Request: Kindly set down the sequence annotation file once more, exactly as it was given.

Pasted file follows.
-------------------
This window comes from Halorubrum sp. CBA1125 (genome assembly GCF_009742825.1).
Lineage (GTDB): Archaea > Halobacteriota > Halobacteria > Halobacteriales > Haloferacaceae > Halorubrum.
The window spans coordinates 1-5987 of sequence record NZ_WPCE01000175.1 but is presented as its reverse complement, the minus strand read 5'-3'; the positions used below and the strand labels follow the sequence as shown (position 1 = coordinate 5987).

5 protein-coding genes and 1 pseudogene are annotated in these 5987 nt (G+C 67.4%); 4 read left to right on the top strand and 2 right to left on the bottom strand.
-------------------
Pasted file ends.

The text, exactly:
This window comes from Halorubrum sp. CBA1125 (genome assembly GCF_009742825.1).
Lineage (GTDB): Archaea > Halobacteriota > Halobacteria > Halobacteriales > Haloferacaceae > Halorubrum.
The window spans coordinates 1-5987 of sequence record NZ_WPCE01000175.1 but is presented as its reverse complement, the minus strand read 5'-3'; the positions used below and the strand labels follow the sequence as shown (position 1 = coordinate 5987).

5 protein-coding genes and 1 pseudogene are annotated in these 5987 nt (G+C 67.4%); 4 read left to right on the top strand and 2 right to left on the bottom strand.